Killer 7

In a market that has become prosaic with character dependant games and sequel games, we would like to take this opportunity to announce five new and exciting games for GameCube.

Hiroki Kato

With these words Hiroki Kato, and his employer Capcom, made quite the splash.

For a company well known for its reliance on (and subsequent bleeding of) established franchises, it marked a turning point in the way one of the industry’s biggest players viewed their output and admitted that something was going very wrong for gaming.

The five games in question were Resident Evil 4, Viewtiful Joe, PN: 03, Dead Pheonix, and finally, Killer 7, all of which shot straight to the top of everyone’s Most Wanted list. Well, all except Dead Pheonix which mysteriously disappeared off the radar, presumably dead.

Now we come to the fourth and seemingly final release, the tremendous Killer 7.

Capcom have certainly saved the best till last, even counting Resident Evil 4, this has to be one of the best games of this generation. Everything from the unique graphical style, to the controls and use of sound make this an incredibly original experience.

Capcom seem to have tried their hardest to make sure this game breaks the mould and they should be applauded in doing so. They’ve created something that strides genres with ease — it’s a light-gun game on rails minus the light gun, a puzzler, and survival horror all rolled into one. You really never know quite whats coming up. And the controls – you press one button to move forward, then when you get to a junction a list of routes flash on the screen – while confusing at first will soon seem second-nature.

But being such a unique experience may prove to be its downfall with the general public; it’s not the sort of game you can just pick up and play. Oh no, there may be many people having a quick go on a mate’s copy and thinking ‘what the hell?’ but perservere for more than an hour and Killer 7’s brilliance shines through.

Indeed, suspend all disbelief and just revel in a fantasticly twisted storyline, revolving around one Harman Smith. Smith is a wheel-chair bound assassin with seven, count ‘em, seven personalities which you get to control through the game. Still with me? Good, cos it gets weirder. Harman’s next job is to track down the insane and dangerous Kun Lan who is the leader of a fanatical cult of monsters known as the ‘Heaven Smile’. These invisible monsters are recognisable only by their distinct laughter – hear some giggling in the shadows and it means it’s time to scan the area with a quick press of the L button. The monsters are not only evil but are carrying a virus that could destroy mankind and it’s up to Smith and his various personas to finish them off.

The imagination evident in the enemy design is amazing. Just as you think you’ve seen the strangest sights your eyes can take Capcom throw another weirder enemy at you. And just wait till you get to the Handsome Men in the later levels, the design is just frequently crazy – you won’t see a generic Orc or Soldier here. Each monster has a different weakpoint, highlighted while in scan mode and it’s very important to learn all of these as soon as possible. Some enemies will just amble towards you if you’re seen, others run at you with explosives buried within their bodies. You just have to work out quickly which of Harman’s personalities are better suited to dispatching each enemy.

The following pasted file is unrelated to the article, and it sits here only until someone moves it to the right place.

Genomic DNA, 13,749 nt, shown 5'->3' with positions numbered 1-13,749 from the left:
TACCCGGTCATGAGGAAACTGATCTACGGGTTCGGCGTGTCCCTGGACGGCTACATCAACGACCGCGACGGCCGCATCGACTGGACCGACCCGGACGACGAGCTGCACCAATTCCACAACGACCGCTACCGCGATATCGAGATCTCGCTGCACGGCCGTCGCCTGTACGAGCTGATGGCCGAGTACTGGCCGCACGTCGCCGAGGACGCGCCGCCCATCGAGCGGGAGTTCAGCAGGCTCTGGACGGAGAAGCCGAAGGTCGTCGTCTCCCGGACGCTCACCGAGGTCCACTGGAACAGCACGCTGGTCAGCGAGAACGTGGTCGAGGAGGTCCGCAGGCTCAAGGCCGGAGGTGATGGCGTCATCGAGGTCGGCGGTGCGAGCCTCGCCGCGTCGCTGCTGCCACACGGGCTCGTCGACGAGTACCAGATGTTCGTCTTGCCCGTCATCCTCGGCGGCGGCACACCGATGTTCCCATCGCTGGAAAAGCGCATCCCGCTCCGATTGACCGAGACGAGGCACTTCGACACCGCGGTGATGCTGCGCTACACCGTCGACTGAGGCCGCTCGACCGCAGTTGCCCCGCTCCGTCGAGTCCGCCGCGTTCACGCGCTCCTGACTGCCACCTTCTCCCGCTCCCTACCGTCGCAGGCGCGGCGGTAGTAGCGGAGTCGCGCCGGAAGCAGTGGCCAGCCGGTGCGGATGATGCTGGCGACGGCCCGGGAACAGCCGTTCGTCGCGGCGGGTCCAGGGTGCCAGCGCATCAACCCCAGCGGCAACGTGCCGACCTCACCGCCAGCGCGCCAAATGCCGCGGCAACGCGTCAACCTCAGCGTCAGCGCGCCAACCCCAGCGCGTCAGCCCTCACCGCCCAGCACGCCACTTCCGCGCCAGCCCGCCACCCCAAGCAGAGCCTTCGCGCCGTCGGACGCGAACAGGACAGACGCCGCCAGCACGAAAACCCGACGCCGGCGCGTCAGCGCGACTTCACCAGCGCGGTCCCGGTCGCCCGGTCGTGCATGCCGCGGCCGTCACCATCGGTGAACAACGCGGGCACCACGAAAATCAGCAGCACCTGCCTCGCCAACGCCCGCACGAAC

The individual skills they possess are used very well, with some brend-bending puzzles especially towards the end. Even the skills are far from feeling generic; big characters are not nessesarily slower yet stronger in this game. And it does feel rewarding to explore each character’s moves and applying them to the right situation is very satisfying. It won’t be long before you find your favourite and no doubt your tactics will revolve around their skills, but the experimentation process is very fun along the way, it all feels so good.Any problems with the game arise mainly from it’s best points. It can be frustrating having to stick to the on-rails shooting, Capcom have produced such a rich and interesting world that it would be nice to explore some of the areas a little deeper.

The game is also very unforgiving, something that again might put people off purchasing it. The bosses and situations can be overcome with practise and a little preserverence but there are some nasty difficulty spikes that are just frustrating. It’s clear this is an adult game, not just because of it’s graphic nature but the themes, story and difficulty will render this unplayable to some, which is not necessarily a bad thing but alienating some of your potential customers isn’t a way to make the bank manager happy. But that is also what makes Killer 7 so refreshing.

Nothing has been made to appeal to the lowest common denominator. The game gives you a fantastic experience but, by God does it make you work for it. It does make the little achievements seems all the more sweeter when you accomplish something and when you have played it to it’s end you will be guaranteed to be satisfied, if a little hungry for more. Can we have a sequel please Mr Mikami?